Gibson's final against stocky little Darlene Hard was equally one-sided. Gibson wasn't playing at the top of her form, but she bulldozed her way through two sets, volleying superbly. She was the first representative of the Negro race ever to win a Wimbledon title, but the center court raised only an apathetic cheer when the Queen presented her with the big gold salver and Darlene hugged her with sisterly enthusiasm.
While Miss Gibson was making come kind of sociological sporting history, Lew Hoad was breaking new ground for an amateur. It emerged that his $100,000 contract with Jack Kramer was to be swollen by $25,000 if he won at Wimbledon. In fact, this then-amateur won his bonus on finals day in exactly 55 minutes, thus playing at approximately $455 a minute—surely the most expensive game of tennis ever known. Hoad straddled the tournament like a colossus. He showed the center court tennis such as no one remembered seeing before. It had the experts fumbling for comparisons in the limbo of championships long forgotten, dredging up names like Tilden and Vines. It left the center court gasping. It had watching competitors on their feet. It had the inevitability of a Greek tragedy, with Ashley Cooper as the poor suffering mortal and Hoad as an impersonal Zeus hurling down his thunderbolts. The golden boy at last completely fulfilled the potential he had shown at Wimbledon back in 1952.
Hoad's path to the finals was direct enough but showed no promise of the great things to come. Out in the sticks, the 13 other courts which flank the center court, where sometimes a lady umpire climbs the steep green ladder, Hoad sulked his way through the opening rounds. He objected to linesmen's voices, sneered at umpires, but most of all he hated himself. Netted shots, failed aces, ballooned returns, all sent him into a frenzy of self-reproach.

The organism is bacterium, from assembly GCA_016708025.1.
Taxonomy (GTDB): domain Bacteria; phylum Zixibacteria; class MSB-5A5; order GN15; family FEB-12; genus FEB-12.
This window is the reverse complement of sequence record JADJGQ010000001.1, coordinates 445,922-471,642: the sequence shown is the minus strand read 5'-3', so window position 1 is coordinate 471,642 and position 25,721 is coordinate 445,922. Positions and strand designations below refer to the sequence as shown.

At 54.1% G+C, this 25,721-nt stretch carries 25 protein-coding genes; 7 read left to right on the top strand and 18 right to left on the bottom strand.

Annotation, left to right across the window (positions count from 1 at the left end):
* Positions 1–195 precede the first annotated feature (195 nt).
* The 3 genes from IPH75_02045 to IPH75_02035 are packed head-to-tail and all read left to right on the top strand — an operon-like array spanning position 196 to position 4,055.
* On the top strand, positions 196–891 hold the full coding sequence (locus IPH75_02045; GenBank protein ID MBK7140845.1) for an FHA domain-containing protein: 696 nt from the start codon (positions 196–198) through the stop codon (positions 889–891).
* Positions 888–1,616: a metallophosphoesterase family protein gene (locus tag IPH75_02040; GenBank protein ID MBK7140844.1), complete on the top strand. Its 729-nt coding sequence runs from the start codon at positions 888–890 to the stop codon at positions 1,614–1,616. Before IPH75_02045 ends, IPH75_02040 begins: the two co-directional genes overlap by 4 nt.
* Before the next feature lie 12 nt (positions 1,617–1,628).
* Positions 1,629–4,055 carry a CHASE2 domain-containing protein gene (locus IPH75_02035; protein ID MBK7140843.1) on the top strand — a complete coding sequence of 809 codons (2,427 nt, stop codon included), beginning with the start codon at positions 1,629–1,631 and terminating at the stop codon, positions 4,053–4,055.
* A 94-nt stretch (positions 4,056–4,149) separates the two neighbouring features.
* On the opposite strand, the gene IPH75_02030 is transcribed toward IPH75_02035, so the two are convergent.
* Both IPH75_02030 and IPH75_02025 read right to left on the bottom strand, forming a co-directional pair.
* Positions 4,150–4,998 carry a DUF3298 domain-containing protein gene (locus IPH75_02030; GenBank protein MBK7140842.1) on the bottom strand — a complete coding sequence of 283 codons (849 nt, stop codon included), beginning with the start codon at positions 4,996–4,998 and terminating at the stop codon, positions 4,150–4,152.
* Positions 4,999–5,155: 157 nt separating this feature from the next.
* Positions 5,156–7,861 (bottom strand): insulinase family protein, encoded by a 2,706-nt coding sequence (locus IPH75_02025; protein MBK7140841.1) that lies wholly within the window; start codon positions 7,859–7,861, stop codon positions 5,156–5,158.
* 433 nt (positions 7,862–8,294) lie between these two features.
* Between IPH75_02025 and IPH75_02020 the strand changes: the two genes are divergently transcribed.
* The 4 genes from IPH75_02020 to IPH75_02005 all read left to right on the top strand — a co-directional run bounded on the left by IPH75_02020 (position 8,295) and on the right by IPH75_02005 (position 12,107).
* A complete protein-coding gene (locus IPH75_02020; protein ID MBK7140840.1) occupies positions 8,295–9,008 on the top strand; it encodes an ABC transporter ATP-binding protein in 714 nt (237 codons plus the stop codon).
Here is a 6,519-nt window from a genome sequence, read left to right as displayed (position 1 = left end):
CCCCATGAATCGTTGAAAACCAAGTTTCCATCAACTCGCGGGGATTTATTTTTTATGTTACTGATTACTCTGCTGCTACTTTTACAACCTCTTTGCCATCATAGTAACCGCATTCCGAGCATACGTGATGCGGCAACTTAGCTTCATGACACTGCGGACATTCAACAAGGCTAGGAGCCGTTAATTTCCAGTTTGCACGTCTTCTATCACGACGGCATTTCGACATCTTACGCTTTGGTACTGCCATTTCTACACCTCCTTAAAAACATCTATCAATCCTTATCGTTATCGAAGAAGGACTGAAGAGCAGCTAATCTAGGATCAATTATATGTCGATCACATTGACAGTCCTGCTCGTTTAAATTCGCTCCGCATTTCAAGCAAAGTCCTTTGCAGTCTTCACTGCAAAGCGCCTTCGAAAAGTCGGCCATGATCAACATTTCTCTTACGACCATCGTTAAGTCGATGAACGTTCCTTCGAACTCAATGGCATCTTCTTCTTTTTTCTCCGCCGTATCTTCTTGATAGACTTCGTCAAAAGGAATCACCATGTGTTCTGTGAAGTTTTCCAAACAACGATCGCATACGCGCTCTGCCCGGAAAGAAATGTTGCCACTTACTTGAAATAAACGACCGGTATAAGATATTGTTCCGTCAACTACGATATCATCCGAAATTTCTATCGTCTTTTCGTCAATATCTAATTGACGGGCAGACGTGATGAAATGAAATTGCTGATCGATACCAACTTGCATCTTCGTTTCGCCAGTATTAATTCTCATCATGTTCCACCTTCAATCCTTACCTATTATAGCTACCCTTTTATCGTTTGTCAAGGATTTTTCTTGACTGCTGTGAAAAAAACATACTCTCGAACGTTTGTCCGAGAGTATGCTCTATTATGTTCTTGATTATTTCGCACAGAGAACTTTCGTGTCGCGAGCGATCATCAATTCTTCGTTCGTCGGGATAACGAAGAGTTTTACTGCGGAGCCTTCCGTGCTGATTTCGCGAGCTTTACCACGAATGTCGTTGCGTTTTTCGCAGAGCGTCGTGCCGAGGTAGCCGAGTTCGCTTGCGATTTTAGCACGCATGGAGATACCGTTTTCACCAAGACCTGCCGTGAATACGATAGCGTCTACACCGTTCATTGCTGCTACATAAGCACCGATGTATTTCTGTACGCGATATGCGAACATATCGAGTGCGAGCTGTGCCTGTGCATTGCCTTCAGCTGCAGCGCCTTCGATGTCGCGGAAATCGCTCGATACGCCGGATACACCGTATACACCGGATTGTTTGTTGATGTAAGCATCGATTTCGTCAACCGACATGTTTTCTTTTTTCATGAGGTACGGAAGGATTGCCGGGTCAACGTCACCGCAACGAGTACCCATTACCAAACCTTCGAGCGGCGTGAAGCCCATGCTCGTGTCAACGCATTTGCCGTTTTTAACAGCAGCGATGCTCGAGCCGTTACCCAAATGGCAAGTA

But he came through the first four rounds against indifferent opposition without losing a set. In the fifth round he met Mervyn Rose. His concentration was at a low ebb that day. He had trouble with Rose's kicking service. And for Hoad there is no such thing as a service ace from an opponent. Said Pat Hughes of Dunlop's, Hoad's guide and mentor in London, "If he doesn't hit that ball, wham, faster than it comes, he reckons he's a failure." Hoad netted more than half his returns during the first two sets, winning the first but losing the second. But then he went into his private mumbo-jumbo routine of willing himself to concentration, banging his racket edge on the ground, staring fixedly at the back line. He won a marathon third set at 10-8, and this seemed to break the back of Rose's resistance. But from his showing that day the experts shook their heads about his quarter-finals to come against Sweden's Sven Davidson. Davidson, they thought, with his telescopic reach at the net, might outfox Hoad. But that wasn't the way it was at all.